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Cloud/IaaS: It’s all about the workload

April 2nd, 2014

So you think moving your server workloads to the cloud will save you money?

Think again.

The cloud paradigm is no longer new to computing, but even when it was a new computing idea, it was already an old commercial idea. When we move workloads to cloud servers, we are in effect leasing servers rather than buying them.

How is that relevant?

I can buy a big screen TV at my local electronics shop, or I can lease one next door. If I lease it, initially it will seem less costly, but over time, leasing will cost more than buying. The same is true with cars: I can buy one and drive it into the ground, over 10 or 15 years, or I can lease one, and replace it with a newer model every couple of years. Leasing will definitely cost more.

So the lesson here is that cloud == leasing, on-premise == buying. Leasing costs more but has the benefits of offloading administration to someone else, plus the opportunity to replace the product or service with a newer version quite frequently. In other words, with leasing, I pay more, and I get more.

IaaS and SaaS are the same. You don’t buy the compute capacity – you lease it. You don’t buy the hosted app – you lease access to it. Someone else manages it and someone else upgrades it once in a while. It costs more in the long run, but you get those benefits.

So does this mean that IaaS is definitely more costly than purchased compute capacity? Mostly, yes. The main exception to this rule is where the workload is sporadic. If I have a VM that needs to run for just 1 hour per day, if I buy the capacity, then I’ve effectively purchased 24x as much capacity as I needed, so even the buy-vs-lease cost savings won’t help me. It’s better to lease that for just the time windows I need it.

What does this mean in practice?

IaaS is cost effective for specific workloads — those that are only run on demand, and are shut down most of the time. Training systems. Demo systems. Peak capacity web farms. POC and lab environments. Testing systems used infrequently. There are lots of workloads where – if you have the discipline to shut things off when not in use – you can save money by moving the runtime platform to the cloud.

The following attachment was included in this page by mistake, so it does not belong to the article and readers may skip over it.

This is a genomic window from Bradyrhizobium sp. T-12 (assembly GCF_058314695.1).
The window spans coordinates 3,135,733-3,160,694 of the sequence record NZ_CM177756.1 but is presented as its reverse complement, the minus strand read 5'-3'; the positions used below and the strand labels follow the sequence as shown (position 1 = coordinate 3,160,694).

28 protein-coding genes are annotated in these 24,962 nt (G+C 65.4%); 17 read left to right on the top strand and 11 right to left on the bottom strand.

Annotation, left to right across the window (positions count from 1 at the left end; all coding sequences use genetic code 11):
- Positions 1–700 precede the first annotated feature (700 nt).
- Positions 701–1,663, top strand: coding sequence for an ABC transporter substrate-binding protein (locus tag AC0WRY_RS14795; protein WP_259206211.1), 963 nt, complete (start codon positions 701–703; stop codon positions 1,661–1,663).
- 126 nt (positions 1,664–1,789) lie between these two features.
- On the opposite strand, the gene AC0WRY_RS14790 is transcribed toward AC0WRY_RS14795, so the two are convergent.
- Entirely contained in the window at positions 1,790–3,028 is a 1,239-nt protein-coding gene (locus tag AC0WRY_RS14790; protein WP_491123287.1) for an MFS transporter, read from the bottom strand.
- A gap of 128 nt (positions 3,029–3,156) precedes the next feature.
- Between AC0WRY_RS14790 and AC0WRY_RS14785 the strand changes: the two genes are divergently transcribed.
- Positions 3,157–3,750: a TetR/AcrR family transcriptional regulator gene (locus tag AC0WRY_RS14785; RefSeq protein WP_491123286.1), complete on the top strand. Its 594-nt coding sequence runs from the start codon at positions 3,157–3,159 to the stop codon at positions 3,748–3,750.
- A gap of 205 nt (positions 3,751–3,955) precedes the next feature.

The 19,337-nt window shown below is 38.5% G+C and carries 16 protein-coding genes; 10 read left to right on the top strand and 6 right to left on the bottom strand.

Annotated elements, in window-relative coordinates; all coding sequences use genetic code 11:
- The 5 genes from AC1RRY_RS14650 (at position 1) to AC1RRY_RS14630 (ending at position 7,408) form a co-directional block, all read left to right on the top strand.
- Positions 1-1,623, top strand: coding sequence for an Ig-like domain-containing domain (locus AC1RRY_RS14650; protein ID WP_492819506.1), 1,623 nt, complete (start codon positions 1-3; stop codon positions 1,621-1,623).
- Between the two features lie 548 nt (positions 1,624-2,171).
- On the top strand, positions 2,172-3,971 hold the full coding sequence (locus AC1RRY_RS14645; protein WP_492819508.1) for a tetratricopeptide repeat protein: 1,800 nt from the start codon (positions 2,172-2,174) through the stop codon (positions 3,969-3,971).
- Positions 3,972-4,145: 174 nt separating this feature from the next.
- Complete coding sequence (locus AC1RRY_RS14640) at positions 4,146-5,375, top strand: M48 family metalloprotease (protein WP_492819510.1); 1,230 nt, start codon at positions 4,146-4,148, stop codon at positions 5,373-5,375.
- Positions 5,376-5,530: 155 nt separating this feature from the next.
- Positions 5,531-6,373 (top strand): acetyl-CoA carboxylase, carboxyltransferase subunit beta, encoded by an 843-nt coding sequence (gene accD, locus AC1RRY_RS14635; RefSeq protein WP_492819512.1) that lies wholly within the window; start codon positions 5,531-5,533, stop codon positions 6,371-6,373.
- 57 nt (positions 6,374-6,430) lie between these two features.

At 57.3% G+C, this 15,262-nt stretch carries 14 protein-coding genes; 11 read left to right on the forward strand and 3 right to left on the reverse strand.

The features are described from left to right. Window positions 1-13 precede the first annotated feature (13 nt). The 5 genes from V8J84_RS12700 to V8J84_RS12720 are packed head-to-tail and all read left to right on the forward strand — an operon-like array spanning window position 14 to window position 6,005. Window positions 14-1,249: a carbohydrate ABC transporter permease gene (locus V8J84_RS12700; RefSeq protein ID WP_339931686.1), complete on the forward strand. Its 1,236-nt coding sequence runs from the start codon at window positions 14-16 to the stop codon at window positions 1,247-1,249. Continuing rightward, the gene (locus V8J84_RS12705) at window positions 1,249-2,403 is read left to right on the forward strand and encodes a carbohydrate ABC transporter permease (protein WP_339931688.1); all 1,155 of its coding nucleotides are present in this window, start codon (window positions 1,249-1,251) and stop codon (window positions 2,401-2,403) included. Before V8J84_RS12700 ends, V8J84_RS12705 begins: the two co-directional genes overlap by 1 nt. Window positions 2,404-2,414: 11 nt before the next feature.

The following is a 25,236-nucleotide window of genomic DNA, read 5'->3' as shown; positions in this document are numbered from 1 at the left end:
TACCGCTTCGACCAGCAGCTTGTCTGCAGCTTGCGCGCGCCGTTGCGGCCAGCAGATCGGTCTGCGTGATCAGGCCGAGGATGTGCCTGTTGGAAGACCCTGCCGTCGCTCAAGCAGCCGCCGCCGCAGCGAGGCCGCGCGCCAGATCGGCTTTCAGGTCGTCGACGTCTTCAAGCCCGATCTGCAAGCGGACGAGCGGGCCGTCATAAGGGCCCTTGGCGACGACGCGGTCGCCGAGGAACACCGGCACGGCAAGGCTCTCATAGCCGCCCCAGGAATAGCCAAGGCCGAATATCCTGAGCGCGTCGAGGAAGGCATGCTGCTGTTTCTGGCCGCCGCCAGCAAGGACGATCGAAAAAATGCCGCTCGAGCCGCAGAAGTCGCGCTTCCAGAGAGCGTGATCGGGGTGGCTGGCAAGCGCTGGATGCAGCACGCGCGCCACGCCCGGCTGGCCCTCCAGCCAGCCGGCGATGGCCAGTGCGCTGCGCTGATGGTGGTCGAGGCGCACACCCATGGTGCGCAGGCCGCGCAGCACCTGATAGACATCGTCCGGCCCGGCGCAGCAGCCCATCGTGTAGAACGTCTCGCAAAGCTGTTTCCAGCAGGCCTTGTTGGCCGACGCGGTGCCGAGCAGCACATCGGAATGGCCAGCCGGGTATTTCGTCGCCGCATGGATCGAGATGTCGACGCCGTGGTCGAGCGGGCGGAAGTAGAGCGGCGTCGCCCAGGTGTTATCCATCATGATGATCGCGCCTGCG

But who has the discipline? That’s the real problem. Human users forget to shut down their VMs, so they might move to the cloud to host sporadic workloads, but then they forget to turn things off, and wind up leasing much more capacity than they really need.

This is where Hitachi ID can help. Our Privileged Access Manager can be used to “check out” a whole machine (not just a privileged account), which has the desirable side-effect of turning the machine on. The subsequent check-in, which might be manual or due to a timeout, will suspend the same VM, effectively stopping the billing until the machine is needed again.

This can amount to a huge cost savings for IaaS used to host sporadic workloads.

If your IaaS usage fits this pattern, call us — we can save you money.

Modern day IAG delusions

March 27th, 2014

“HR is the source of truth” –> Really? Are they reliable? Timely? Do they know about contractors? Vendors? Are they a willing participant in non-HR processes (such as access management)?

“Job title determines role” –> Really? Who defines job titles? What governance process determines what titles are valid and who can get which ones? How are they updated? Is the level of granularity of the random string of text on my business cards really the same as my access rights?